Click here to download

Policy measures for electric vehicle adoption. A review of evidence from Norway and China
Author/s: Saiful Hasan, Terje Andreas Mathisen 
Year:  2020 Issue: Language: English 
Pages:  22 Pg. 25-46 FullText PDF:  291 KB
DOI:  10.3280/EFE2020-001003
(DOI is like a bar code for intellectual property: to have more infomation:  clicca qui   and here 

Purpose To mitigate energy and environmental challenges, several countries worldwide are considering different policies to promote the use of electric vehicles (EVs). Consequently, the necessity of studies focusing on the important and effective EV policy measures are develop-ing as policymakers are seeking to prioritize the policy measures based on their usefulness to achieve mass EV adoption. This study reviews evidence from China and Norway to identify factors that could substantially accelerate demand for EVs. Method We emphasize the cases of Norway and China, as these countries have already initiat-ed incentive-strong policies to accelerate EV’s acceptance in their market and have succeeded considerably in improving their EV market share during the early adoption phases. The find-ings and discussion of this study is principally based on the reviewed literature of related poli-cy measures and two cases of successful EV uptake policies, Findings The evidence points at the significance of EV policy measures such as purchase-based and use-based incentives, availability of publicly accessible charging infrastructures, availability of EVs in the local market and collective communication measures. As findings, we have developed a general framework of essential EV policy measures. The reviewed litera-ture and cases suggest that publicly accessible charging infrastructures and financial incentives play crucial role in uptake. Conclusion Our study suggests that to accelerate EV penetration in the market, it is required the policymakers to pay more attention to the policy measures included in our general frame-work. However, the magnitude of the influences and interplay between these policy measures may differ between regions and on the context. Hence, policymakers should reconsider and restructure the EV polices after a certain level of EV-uptake is realized in the market.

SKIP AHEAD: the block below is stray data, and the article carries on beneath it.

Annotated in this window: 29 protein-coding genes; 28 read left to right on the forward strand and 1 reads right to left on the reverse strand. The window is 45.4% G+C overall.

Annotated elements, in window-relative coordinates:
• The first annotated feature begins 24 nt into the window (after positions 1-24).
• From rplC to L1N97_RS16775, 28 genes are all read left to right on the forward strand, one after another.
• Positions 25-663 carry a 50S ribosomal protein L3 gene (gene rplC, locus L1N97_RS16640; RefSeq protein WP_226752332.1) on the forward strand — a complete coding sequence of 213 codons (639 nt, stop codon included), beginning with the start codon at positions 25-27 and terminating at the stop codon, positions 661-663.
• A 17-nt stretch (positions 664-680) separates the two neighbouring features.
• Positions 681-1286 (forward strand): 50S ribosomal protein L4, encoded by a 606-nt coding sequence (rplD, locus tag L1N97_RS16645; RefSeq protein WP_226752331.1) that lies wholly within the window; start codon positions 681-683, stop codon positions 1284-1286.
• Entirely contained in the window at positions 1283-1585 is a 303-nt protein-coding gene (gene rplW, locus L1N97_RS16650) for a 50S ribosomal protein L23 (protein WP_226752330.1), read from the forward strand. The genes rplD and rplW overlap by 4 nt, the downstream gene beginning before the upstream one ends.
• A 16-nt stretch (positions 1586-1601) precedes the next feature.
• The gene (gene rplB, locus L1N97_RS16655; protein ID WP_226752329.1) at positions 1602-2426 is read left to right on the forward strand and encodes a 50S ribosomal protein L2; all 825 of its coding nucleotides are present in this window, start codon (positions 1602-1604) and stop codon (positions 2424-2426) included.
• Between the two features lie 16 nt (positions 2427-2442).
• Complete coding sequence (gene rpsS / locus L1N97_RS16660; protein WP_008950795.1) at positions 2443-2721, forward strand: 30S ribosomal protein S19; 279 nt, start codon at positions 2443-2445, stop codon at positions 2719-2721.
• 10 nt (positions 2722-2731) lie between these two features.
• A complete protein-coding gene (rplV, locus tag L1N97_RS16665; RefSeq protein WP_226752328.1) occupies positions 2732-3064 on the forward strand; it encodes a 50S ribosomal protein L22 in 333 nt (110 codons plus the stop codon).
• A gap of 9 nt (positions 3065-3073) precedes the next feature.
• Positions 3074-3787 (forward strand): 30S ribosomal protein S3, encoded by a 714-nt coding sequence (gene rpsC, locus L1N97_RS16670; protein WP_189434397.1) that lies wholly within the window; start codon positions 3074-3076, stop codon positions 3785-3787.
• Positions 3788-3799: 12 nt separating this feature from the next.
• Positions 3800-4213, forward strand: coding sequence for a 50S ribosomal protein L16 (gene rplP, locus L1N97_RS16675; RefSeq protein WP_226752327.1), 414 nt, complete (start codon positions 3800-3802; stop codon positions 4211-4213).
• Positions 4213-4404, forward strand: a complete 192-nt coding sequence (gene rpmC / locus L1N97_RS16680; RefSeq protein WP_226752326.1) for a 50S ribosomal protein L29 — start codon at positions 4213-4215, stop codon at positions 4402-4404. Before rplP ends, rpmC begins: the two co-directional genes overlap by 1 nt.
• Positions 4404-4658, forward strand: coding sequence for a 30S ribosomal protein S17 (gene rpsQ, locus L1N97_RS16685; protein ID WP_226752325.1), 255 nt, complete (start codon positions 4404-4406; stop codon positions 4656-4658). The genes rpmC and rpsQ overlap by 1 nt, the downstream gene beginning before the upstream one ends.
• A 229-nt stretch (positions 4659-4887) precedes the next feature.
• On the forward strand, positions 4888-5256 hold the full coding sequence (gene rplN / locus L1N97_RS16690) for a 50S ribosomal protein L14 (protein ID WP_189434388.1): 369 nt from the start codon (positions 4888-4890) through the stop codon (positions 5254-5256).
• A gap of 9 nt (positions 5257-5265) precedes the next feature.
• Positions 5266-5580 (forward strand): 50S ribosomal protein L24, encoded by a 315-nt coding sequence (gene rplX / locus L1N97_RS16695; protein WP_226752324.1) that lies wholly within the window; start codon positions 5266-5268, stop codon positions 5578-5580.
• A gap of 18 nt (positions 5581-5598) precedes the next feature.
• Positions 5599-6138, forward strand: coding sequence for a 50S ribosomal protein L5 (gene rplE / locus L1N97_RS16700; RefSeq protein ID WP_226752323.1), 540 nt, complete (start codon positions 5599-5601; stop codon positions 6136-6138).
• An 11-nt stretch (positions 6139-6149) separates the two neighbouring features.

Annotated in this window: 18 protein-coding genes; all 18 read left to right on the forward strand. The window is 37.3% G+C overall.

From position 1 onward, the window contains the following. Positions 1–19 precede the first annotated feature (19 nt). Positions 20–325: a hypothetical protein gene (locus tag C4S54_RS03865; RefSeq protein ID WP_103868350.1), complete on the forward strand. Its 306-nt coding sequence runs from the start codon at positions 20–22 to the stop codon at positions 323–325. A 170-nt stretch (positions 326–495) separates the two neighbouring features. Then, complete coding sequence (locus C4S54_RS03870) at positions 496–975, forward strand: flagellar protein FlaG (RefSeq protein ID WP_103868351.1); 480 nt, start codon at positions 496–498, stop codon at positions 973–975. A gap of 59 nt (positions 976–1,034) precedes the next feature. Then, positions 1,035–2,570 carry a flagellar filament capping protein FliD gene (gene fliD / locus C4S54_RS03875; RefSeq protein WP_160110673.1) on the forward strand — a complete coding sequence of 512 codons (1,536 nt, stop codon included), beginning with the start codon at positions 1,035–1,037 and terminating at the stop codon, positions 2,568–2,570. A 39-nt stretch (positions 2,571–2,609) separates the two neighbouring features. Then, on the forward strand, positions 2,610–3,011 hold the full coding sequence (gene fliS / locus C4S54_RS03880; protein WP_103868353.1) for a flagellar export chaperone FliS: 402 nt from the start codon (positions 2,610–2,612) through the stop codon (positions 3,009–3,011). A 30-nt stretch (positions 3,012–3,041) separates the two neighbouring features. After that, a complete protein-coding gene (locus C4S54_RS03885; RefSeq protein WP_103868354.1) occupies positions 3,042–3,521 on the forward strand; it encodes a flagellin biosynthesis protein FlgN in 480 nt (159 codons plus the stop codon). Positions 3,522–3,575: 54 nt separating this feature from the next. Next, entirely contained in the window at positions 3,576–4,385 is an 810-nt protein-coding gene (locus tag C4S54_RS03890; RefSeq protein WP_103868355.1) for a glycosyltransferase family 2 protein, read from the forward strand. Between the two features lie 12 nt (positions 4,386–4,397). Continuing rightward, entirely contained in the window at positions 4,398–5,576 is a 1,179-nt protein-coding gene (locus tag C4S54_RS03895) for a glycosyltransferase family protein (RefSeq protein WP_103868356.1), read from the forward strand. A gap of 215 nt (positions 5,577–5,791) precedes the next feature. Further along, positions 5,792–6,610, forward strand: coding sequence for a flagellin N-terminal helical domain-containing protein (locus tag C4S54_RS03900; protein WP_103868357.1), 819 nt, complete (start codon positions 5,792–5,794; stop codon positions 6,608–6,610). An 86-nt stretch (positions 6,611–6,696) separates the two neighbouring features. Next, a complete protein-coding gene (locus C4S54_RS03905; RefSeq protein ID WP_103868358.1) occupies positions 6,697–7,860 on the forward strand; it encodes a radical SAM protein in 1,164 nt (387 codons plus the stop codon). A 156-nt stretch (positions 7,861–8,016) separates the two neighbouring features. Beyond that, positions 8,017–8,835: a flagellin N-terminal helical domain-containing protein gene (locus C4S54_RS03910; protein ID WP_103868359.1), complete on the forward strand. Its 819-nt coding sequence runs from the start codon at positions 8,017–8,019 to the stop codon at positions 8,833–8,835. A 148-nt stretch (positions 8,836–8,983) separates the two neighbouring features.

Keywords: Electric vehicles, market share, policy, Norway, China, EV adoption, alternative energy vehicles.
Jel Code: R41, R48

  1. Jørgensen F., Mathisen T.A., Solvoll G. (2010). Elbil eller konvensjonell bil? Økonomiske analyser. SIB report 2/2010. Bodø, Norway. --
  2. IEA (2018a). Global EV Outlook 2018: Towards cross-modal electrification. OECD/IEA, Paris.
  3. IEA (2018b). Nordic EV Outlook 2018: Insights from leaders in electric mobility. OECD/IEA, Paris.
  4. Jørgensen F., Mathisen T.A., Pedersen H. (2016). Brand Loyalty among Norwegian car Owners. Journal of Retailing and Consumer Service, 31: 256-264.
  5. Aasness M.A., Odeck J. (2015). The increase of electric vehicle usage in Norway – incentives and adverse effects. European Transport Research Review, 7: 34.
  6. Achtnicht M., Bühler G., Hermeling C. (2012). The impact of fuel availability on demand for alternative-fuel vehicles. Transportation Research Part D: Transport and Environment, 17, 262-269.
  7. An D.F. (2016). China‟s NEV Policies and Market Development. Industrial Upgrading and Economic Growth in China Conference. Michigan.
  8. Axsen J., Kurani K.S. (2012). Interpersonal Influence within Car Buyers’ Social Networks: Applying Five Perspectives to Plug-in Hybrid Vehicle Drivers. Environment and Planning A: Economy and Space, 44(5), 1047-1065.
  9. Bakker S., Trip J.J. (2013). Policy options to support the adoption of electric vehicles in the urban environment. Transportation Research Part D: Transport and Environment, 25: 18-23.
  10. Balcombe R., Mackett R., Paulley N., Preston J., Shires J., Titheridge H., Wardmann M., White P. (2004). The demand for public transport: a practical guide. TRL report 593, Transport Research Laboratory, UK.